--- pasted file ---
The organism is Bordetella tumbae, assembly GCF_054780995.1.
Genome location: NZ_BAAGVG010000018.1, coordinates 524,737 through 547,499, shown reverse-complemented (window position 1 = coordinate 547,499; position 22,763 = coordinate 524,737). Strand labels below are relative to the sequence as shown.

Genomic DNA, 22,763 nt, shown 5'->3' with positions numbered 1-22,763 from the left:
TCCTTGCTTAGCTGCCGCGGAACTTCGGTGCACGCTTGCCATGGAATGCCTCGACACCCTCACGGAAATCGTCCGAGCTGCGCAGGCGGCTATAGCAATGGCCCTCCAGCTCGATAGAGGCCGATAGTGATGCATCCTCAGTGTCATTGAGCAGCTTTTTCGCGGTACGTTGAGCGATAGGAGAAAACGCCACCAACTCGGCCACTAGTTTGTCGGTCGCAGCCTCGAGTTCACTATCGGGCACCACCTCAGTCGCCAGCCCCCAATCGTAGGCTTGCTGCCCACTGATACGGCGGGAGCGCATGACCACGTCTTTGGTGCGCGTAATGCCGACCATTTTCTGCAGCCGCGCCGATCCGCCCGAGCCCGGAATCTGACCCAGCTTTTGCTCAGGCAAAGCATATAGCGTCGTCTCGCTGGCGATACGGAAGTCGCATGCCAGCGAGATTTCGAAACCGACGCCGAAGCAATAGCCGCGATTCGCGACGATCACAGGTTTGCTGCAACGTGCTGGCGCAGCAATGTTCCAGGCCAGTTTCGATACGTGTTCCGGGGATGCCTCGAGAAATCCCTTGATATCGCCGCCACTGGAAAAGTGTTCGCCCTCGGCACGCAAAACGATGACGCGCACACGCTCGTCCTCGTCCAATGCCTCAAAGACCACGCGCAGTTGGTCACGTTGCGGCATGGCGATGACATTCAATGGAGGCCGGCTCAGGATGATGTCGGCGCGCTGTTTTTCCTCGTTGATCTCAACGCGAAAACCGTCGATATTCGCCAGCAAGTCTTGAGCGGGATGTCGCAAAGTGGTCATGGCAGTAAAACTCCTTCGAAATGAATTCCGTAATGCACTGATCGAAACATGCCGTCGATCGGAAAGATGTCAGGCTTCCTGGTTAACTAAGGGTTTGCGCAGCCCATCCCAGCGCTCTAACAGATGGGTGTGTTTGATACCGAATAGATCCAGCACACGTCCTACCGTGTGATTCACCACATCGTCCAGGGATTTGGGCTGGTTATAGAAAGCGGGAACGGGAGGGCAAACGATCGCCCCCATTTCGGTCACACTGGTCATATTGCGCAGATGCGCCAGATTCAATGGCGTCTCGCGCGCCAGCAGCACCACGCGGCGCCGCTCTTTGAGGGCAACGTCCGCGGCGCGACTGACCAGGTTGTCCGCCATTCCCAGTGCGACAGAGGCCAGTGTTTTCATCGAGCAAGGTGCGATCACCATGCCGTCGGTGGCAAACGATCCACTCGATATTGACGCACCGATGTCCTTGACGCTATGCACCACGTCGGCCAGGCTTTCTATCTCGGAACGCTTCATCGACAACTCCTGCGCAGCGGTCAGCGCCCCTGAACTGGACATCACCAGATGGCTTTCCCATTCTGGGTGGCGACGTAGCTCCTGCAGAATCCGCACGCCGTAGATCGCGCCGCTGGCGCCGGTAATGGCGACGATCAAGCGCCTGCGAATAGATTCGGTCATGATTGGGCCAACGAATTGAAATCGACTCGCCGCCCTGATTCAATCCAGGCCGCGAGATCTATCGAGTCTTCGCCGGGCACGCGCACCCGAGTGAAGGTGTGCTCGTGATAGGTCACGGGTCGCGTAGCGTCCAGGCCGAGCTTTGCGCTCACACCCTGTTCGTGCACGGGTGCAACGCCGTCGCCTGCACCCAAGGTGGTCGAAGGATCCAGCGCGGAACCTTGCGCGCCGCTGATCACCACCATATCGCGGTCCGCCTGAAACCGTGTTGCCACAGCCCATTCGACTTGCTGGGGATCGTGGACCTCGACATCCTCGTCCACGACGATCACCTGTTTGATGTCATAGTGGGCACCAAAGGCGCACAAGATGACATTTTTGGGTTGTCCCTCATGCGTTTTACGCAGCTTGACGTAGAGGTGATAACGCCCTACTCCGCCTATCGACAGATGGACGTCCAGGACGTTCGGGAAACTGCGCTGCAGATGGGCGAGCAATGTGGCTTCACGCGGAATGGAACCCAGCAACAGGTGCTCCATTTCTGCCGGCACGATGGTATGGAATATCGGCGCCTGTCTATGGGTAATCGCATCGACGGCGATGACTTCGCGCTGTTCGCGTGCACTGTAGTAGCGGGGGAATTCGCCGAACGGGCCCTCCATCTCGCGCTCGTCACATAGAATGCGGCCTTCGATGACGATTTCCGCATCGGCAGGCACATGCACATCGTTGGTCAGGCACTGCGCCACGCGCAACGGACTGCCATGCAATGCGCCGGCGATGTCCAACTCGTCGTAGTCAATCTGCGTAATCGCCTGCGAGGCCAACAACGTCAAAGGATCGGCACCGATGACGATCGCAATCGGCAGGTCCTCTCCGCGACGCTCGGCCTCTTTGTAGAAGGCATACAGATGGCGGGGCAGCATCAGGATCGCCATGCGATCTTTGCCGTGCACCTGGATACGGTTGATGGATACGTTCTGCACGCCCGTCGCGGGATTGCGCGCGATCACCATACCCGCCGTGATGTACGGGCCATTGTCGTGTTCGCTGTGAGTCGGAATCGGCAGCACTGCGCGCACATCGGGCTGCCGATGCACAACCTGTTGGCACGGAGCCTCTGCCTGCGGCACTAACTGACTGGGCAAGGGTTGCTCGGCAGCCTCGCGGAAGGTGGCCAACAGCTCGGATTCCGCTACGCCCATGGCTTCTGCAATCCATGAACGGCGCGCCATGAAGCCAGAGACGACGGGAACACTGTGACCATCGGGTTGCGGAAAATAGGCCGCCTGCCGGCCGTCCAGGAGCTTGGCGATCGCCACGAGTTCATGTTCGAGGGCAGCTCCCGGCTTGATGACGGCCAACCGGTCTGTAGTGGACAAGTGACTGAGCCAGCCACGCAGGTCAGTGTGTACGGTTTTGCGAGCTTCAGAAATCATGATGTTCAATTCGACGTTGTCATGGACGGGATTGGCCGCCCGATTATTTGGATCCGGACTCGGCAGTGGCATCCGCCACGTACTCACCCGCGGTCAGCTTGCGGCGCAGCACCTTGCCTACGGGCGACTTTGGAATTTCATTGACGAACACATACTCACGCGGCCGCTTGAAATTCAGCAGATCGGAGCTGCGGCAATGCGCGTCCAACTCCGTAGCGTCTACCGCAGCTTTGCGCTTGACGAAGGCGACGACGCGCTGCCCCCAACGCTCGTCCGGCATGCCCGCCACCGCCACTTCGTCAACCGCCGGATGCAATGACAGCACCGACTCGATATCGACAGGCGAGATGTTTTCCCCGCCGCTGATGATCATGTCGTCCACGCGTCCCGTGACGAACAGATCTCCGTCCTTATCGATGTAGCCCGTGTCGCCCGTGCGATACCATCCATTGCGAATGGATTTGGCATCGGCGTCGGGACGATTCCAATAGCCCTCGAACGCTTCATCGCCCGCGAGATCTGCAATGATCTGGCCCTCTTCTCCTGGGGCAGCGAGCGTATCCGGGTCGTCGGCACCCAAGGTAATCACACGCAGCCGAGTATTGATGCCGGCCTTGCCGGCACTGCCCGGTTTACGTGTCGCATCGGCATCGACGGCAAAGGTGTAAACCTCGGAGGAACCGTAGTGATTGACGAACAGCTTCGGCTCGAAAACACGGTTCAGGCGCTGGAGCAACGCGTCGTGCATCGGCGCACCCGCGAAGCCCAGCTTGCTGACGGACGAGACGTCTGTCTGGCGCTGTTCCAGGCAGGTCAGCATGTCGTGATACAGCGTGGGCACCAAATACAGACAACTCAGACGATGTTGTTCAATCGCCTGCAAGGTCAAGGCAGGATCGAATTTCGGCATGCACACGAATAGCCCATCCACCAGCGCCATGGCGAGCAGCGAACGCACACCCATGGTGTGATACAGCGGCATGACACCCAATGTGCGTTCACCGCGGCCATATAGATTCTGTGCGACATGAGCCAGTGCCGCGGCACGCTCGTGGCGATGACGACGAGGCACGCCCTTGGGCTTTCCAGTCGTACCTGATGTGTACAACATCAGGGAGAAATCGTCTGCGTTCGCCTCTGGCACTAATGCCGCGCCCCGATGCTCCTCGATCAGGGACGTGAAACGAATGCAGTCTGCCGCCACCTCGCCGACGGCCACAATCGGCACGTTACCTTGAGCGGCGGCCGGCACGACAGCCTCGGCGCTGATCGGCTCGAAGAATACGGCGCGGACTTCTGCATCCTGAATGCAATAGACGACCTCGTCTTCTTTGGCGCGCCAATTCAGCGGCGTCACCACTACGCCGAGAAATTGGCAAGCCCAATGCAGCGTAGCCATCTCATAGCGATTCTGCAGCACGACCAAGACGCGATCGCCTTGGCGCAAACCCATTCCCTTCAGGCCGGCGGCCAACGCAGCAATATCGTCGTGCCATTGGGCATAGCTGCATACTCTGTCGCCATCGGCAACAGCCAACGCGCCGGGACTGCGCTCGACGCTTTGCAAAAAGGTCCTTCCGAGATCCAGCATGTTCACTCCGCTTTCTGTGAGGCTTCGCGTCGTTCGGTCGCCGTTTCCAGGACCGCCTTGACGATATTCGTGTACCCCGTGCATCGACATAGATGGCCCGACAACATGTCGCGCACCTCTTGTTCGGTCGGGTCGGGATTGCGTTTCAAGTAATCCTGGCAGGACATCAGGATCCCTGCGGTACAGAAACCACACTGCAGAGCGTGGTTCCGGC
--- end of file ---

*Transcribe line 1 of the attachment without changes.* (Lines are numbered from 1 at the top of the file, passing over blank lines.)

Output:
The organism is Bordetella tumbae, assembly GCF_054780995.1.